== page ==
Posts Tagged ‘GPG’

How to Import Remove List archive signing keys on CentOS / RHEL / Fedora RPM based Linux distributions

Wednesday, April 8th, 2020

If you  plan to build and distribute  own RPMs securely, it is strongly recommended that all custom RPMs are signed using GNU Privacy Guard (GPG). Generating GPG keys and building GPG-signed packages matching it.
Hence, If you have to deal with some of the RPM based package management Linux distribution like CentOS / RHEL / Fedora etc. you will sooner or later end up in a situation where some of the archive signing keys for a package provided by some of the repositories is missing or it is not matching the keys provided for the RPM repo.

As a result you will be unable to install some package like lets say zabbix-sender or you won't be able to update a certain package to the latest available version, because the Archive Signing key is not found.
The usual naming for a RPM file with a GPG key in is YOUR-RPM-GPG-KEY.

A typical PGP Public key file content looks something like this:


Version: GnuPG v1.0.0 (GNU/Linux)

Comment: For info see














The usual naming for a RPM file with a GPG key in is YOUR-RPM-GPG-KEY

1. List RPM gpg keys installed on system

To list all the installed RPM gpg keys on the system do:

rpm -q gpg-pubkey

To get a list of the number of installed keys with verbose info with key description::

rpm -qa gpg-pubkey –qf "%{version}-%{release} %{summary}\n"|wc -l

 rpm -qa gpg-pubkey –qf "%{version}-%{release} %{summary}\n"
fdb19c98-56fd6333 gpg(Fedora 25 Primary (25) <>)
7fac5991-4615767f gpg(Google, Inc. Linux Package Signing Key <>)
64dab85d-57d33e22 gpg(Fedora 26 Primary (26) <>)
fa7a179a-562bcd6e gpg(RPM Fusion nonfree repository for Fedora (25) <>)
6806a9cb-562bce39 gpg(RPM Fusion free repository for Fedora (25) <>)
d38b4796-570c8cd3 gpg(Google Inc. (Linux Packages Signing Authority) <>)


[root@host ~:]# rpm -q gpg-pubkey –qf '%{NAME}-%{VERSION}-%{RELEASE}\t%{SUMMARY}\n'
gpg-pubkey-f4a80eb5-53a7ff4b    gpg(CentOS-7 Key (CentOS 7 Official Signing Key) )
gpg-pubkey-b6792c39-53c4fbdd    gpg(CentOS-7 Debug (CentOS-7 Debuginfo RPMS) )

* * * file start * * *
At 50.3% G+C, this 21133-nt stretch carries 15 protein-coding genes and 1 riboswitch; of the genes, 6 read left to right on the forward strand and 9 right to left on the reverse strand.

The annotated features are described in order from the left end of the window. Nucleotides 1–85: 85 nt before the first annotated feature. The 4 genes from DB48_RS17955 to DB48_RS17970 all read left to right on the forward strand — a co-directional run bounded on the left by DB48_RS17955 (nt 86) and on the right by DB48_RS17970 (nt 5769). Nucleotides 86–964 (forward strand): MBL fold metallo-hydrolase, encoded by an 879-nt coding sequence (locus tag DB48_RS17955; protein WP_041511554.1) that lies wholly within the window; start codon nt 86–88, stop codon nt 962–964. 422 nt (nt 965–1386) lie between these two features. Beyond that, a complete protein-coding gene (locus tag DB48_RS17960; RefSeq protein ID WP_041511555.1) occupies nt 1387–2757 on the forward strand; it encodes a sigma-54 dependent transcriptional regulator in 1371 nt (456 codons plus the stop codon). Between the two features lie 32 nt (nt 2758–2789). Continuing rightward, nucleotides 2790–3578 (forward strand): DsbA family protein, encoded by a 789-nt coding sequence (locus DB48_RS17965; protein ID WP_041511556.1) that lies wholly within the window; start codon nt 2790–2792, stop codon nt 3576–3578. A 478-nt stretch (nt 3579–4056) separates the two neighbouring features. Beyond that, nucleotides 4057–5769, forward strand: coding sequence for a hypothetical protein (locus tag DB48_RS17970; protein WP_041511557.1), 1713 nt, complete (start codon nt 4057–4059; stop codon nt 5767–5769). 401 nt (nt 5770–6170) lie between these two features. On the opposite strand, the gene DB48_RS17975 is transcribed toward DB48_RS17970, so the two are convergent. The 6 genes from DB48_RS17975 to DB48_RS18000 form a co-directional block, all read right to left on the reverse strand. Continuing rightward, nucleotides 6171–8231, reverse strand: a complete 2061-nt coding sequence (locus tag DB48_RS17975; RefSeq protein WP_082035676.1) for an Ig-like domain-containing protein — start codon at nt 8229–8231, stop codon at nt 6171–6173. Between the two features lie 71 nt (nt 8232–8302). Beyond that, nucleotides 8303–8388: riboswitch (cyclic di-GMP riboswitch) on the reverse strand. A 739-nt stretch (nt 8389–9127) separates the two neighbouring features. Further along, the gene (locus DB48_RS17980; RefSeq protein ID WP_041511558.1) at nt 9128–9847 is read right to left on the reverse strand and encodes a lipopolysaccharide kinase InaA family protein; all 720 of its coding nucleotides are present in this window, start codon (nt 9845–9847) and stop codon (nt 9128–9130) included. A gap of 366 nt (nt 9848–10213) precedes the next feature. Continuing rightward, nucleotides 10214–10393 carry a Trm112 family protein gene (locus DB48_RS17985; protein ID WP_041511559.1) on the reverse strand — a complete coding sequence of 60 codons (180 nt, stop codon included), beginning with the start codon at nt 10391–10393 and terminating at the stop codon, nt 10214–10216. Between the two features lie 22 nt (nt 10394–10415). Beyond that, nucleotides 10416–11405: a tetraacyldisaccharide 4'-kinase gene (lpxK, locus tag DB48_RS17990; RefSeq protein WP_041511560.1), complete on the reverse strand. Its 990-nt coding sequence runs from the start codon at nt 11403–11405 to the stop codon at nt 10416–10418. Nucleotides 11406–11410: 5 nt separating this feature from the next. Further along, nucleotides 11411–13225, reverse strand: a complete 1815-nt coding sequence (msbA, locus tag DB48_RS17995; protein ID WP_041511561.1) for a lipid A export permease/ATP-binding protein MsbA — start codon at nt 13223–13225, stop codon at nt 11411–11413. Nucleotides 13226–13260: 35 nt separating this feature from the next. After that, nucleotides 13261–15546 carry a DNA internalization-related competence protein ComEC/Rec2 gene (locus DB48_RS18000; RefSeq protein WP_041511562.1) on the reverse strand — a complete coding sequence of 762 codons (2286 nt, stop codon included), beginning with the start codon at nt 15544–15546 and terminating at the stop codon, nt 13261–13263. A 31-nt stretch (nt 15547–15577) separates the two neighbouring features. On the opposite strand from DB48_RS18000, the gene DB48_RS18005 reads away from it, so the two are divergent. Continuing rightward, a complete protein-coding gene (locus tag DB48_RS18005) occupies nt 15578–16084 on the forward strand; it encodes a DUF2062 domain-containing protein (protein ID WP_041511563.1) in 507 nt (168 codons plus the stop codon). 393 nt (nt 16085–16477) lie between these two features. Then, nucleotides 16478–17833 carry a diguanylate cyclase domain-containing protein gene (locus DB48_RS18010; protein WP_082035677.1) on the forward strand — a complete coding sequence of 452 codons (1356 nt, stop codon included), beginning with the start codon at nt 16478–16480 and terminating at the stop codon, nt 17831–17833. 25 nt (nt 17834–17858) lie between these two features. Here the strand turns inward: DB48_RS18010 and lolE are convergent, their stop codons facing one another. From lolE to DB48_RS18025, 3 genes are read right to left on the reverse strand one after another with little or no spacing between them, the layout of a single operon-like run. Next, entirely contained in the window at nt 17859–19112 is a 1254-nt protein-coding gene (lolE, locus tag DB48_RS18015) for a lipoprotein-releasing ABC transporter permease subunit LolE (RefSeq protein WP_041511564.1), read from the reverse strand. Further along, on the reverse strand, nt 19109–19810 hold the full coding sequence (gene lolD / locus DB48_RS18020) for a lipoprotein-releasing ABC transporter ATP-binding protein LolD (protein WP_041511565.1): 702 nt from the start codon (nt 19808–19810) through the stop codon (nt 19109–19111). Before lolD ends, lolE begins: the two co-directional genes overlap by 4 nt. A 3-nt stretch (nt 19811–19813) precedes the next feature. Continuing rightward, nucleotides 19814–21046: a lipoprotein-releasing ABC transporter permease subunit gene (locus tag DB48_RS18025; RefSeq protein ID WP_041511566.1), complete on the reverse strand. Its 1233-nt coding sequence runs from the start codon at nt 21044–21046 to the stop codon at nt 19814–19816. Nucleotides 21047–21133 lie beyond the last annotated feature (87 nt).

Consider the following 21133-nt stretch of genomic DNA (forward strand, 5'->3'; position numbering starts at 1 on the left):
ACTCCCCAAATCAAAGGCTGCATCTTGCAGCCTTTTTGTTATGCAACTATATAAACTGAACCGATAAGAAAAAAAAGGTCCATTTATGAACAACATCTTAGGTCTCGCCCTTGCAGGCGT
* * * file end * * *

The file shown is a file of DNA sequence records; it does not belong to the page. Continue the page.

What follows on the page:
gpg-pubkey-8fae34bd-538f1e51    gpg(CentOS-7 Testing (CentOS 7 Testing content) )

To list all OS installed gpg keys do:

[user@host ~:]$ $ rpm -qa | grep -i gpg

2. Import RPM-GPG-KEY

A new key be it official archive keys issued from Fedora or a custom own build RPM package can be imported Redhat Package Manager like so:

[root@host ~:]# rpm –import RPM-GPG-KEY

It is possible to also import multiple GPG signature keys, for example on CentOS the usual path containg keys is /etc/pki/rpm-gpg/ to import all of the contained files there:

[root@host ~:]# rpm –import /etc/pki/rpm-gpg/*

3. Check package with imported gpg arch key

Once the RPM-GPG-KEY is imported you can compare whether a RPM package matches with the key signature.

[root@host ~:]# rpm –checksig package-1.3-3.src.rpm

[root@host ~:]# rpm –checksig xtoolwait-1.3-3.src.rpm
package-1.3-3.src.rpm: (sha1) dsa sha1 md5 gpg OK

4. Remove RPM installed arch key

If you have installed some gpg arch. key by mistake and you need to remove it:

[root@host ~:]#rpm -e gpg-pubkey-b6792c39-53c4fbdd

To make sure it is remove do a Listing once again signing archive keys, it should not show anymore:

[root@host ~:]# rpm -q gpg-pubkey –qf '%{NAME}-%{VERSION}-%{RELEASE}\t%{SUMMARY}\n'
gpg-pubkey-f4a80eb5-53a7ff4b    gpg(CentOS-7 Key (CentOS 7 Official Signing Key) )
gpg-pubkey-8fae34bd-538f1e51    gpg(CentOS-7 Testing (CentOS 7 Testing content) )

How to password encrypt / decrypt files on Linux to keep and pass your data private

Thursday, August 7th, 2014

If you have a sensitive data like a scan copy of your ID card, Driving License, Birth Certificate, Marriage Certificate or some revolutionary business / idea or technology and you want to transfer that over some kind of network lets say Internet vie some public unencrypted e-mail service like ( / Yahoo Mail / / (Bulgarian Mail etc. you will certainly want to transfer the file in encrypted form to prevent, someone sniffing your Network or someone having administrative permissions to servers of free mail where your mail data is stored.

Transferring your files in encrypted form become very important these days especially after recent Edward Snowden disclosures about American Mass Surveilance program PRISM – for those who didn't yet hear of PRISM (this is a American of America's NSA – National Security Agency aiming to sniff and log everyone's information transferred in digital form via the Internet and even Mobile Phone conversations)…

First step to mitigate surveilance is to use fully free software (100% free software) OS distribution like Trisquel GNU / Linux.
Second is to encrypt to use encryption –  the process of transforming information (referred to as plaintext) using an algorithm (called cipher) to make it unreadable to anyone except those possessing special knowledge, usually referred to as a key.
There are many ways to encrypt your data on Linux and to later decrpyt it, I've earlier blogged about encryping files with GPG and OpenSSL on Linux, however encryption with GPG and OpenSSL is newer as concept than the old-school way to encrypt files on UNIX with crypt command which in Linux is replaced by mcrypt command.